When they exploded onto the British indie scene in 2008 with debut album Colour It In, the Maccabees were armed with songs such as Toothpaste Kisses and Tissue Shoulders to wow the Skins generation. With an album that showcased the band’s own brand of energised pop punk chock-full of hooks for scenesters to shake their long fringes at, their second album Wall of Arms was equally acclaimed and yet seemed to be searching for something more. There were still the crunching bass lines and frenetic two-and-a-half-minute-indie-thrashes yet the songs seemed infused with more subtlety.
This was in no small part down to the influence of producer Markus Dravs, who worked with Arcade Fire on their 2000 effort Neon Bible. The result? A whole new level of emotion and turmoil behind the Maccabees’ songs. NME in their infinite wisdom described the five-man-band from Brighton as an ‘evolving entity’ and were intrigued to see where they would end up.
And now we know. The band’s latest album Given to the Wild neatly follows the recent trend of bands seemingly waiting until their third album to record their best work; case in point, Arcade Fire with Suburbs, which effectively combined the sound of their first two works whilst at the same time taking their music beyond anything that they had yet accomplished. Given to the Wild unmistakably draws from the Maccabees’ previous two albums and yet is just as tangibly lightyears ahead.
The frustration that was palpable in the second album at not quite being able to express what they were looking for is gone. They are a band that has very clearly achieved what they set out to musically and as a result the music is far more relaxed than it once was. Lead singer Orlando Weeks’ voice is no longer a punchy South London yelp but more steady and elegant. The songs seem more structured than they once were too.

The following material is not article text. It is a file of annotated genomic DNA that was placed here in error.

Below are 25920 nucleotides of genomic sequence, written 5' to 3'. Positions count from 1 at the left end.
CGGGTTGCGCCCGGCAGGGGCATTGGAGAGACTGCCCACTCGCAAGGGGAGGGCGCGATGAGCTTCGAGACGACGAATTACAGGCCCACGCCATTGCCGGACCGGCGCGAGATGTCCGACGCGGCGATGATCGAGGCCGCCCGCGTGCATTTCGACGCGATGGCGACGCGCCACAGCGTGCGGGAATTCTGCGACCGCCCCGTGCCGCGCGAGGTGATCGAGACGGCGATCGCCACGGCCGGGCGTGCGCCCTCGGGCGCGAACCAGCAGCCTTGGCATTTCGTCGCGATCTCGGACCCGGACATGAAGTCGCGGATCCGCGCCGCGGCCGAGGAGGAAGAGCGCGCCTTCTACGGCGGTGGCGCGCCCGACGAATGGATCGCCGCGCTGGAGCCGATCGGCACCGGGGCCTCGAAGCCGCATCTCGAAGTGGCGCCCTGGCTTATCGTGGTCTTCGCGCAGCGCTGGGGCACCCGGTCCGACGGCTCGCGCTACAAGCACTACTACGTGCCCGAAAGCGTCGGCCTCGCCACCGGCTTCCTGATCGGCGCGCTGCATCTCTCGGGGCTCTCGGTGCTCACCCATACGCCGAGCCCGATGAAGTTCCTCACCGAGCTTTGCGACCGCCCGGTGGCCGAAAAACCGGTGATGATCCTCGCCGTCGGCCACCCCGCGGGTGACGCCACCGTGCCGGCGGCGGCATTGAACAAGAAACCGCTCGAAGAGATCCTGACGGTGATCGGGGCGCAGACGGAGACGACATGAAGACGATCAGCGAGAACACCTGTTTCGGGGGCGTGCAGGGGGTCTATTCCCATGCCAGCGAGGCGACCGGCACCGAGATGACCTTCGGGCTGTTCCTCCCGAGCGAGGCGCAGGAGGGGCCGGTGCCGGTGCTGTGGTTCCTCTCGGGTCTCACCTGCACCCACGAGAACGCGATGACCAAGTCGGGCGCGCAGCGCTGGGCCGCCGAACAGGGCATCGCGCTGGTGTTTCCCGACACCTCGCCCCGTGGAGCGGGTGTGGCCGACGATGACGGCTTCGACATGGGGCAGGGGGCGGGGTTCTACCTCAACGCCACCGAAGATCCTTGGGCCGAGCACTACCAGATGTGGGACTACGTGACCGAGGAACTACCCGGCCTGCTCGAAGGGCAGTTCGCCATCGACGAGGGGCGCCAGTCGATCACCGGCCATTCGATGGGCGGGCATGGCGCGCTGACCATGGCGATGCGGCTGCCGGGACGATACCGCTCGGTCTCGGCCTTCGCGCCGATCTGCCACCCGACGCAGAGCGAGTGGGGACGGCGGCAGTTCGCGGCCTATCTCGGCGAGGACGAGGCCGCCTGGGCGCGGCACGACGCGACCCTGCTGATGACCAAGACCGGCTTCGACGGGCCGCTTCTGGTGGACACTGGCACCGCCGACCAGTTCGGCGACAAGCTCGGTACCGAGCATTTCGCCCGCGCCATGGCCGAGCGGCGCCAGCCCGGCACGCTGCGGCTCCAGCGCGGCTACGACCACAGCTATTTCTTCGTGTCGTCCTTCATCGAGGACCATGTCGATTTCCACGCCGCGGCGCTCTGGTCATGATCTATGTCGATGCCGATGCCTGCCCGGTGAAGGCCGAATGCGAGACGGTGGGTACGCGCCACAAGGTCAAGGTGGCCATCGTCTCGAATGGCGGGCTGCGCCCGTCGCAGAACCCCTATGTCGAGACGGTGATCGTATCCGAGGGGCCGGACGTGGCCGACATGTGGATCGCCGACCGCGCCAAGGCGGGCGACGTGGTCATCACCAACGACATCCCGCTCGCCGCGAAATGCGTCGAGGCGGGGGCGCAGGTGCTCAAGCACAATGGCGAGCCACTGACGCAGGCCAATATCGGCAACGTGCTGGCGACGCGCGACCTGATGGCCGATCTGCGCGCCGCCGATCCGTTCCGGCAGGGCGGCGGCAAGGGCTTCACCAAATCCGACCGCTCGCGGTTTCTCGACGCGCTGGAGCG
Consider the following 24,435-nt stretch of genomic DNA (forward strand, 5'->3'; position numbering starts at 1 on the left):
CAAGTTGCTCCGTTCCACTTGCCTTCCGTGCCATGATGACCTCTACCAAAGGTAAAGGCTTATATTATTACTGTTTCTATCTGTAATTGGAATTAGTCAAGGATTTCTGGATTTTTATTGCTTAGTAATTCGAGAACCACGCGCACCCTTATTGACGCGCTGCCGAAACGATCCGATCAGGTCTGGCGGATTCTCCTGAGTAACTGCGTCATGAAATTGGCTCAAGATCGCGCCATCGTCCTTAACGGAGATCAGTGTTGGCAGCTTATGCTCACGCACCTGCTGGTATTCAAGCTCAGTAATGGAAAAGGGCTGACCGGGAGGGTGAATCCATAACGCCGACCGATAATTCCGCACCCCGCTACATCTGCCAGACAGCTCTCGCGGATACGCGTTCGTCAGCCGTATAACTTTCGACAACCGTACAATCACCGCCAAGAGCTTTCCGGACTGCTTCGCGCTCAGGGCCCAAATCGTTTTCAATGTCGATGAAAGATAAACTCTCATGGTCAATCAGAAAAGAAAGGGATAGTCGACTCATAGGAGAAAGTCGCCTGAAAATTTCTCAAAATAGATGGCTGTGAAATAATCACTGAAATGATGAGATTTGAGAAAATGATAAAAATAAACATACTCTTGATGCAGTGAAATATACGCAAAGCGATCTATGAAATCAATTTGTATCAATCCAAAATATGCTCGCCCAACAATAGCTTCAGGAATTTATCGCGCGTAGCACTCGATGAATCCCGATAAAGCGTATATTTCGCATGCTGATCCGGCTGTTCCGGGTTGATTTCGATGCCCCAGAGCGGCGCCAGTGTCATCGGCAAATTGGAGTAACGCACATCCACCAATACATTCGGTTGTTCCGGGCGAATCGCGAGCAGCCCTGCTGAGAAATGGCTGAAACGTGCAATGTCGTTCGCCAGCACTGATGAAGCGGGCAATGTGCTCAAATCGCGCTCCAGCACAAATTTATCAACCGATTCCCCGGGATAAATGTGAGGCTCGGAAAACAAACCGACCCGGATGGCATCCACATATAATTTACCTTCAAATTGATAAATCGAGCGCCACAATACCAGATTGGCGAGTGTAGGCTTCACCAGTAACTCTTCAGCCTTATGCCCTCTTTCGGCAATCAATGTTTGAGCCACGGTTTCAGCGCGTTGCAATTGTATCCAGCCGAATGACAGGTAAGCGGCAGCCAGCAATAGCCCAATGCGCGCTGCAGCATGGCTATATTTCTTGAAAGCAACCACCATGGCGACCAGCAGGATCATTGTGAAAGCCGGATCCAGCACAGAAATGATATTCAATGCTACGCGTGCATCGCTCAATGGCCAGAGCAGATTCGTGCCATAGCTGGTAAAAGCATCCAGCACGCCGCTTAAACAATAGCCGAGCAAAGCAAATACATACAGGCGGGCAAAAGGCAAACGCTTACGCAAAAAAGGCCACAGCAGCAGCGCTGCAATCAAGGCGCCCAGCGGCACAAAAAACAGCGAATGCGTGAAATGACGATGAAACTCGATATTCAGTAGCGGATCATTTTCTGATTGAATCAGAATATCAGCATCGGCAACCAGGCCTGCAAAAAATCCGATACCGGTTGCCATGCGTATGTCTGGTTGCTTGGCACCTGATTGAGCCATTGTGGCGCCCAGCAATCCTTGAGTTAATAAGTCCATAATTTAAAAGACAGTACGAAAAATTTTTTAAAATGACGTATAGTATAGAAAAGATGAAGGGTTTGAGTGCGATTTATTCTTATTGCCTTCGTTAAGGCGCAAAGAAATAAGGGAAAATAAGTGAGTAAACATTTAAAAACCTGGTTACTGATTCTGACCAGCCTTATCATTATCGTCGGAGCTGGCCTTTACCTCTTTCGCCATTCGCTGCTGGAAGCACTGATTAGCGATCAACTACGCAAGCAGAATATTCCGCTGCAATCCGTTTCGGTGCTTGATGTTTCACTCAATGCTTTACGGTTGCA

It is no secret that the band’s style of songwriting underwent several changes for this album and it seems to have worked to an extent that the band – and the fans – could only have dreamed of. Instead of thrashing out songs in a jam the band members would write their individual segments. This means the songs rise and fall with great skill, with sonic swells coming at just the right moments. Second track ‘Child’ almost floats by; an ethereal trance that builds into a perfect crescendo of brass and a soaring electric guitar solo.
The Arcade Fire influences are still there, as is most clear on the mesmerising Ayla which rolls along in a slow march, gradually accumulating more instrument tracks to the main melody until it is a great juggernaut of a thing that you simply cannot stop listening to. At times the songs verge on becoming stadium anthems, however the band manage to rein them in before you could quite imagine them being performed by Coldplay in some amphitheatre to thousands of screaming Volkswagen drivers.
This is perhaps the greatest skill of the album, the ability to reach without breaking anything. The production value is obviously higher but this does not lead to the emotion being lost in a malaise of sound. In the best song on the album Heave, Orlando asks the question, ‘Are we so different?’ right before what we expect to be a shuddering climax. However it never comes, instead the song self-assuredly meanders along and peters out in a calm final third. Dripping with an almost breathless satisfaction, Orlando sings this refrain over and over, knowing that he need do nothing else, his goal having been achieved.
As a whole, the band seem to exude this confident mind set. It is not just the fact that they have worked together to create an excellent album, but that they know they have. Their progression from indie kids to proper grown-up musicians is something quite spectacular to witness; a transformation which gives this writer hope for the future of modern music.
Image credit – Neil101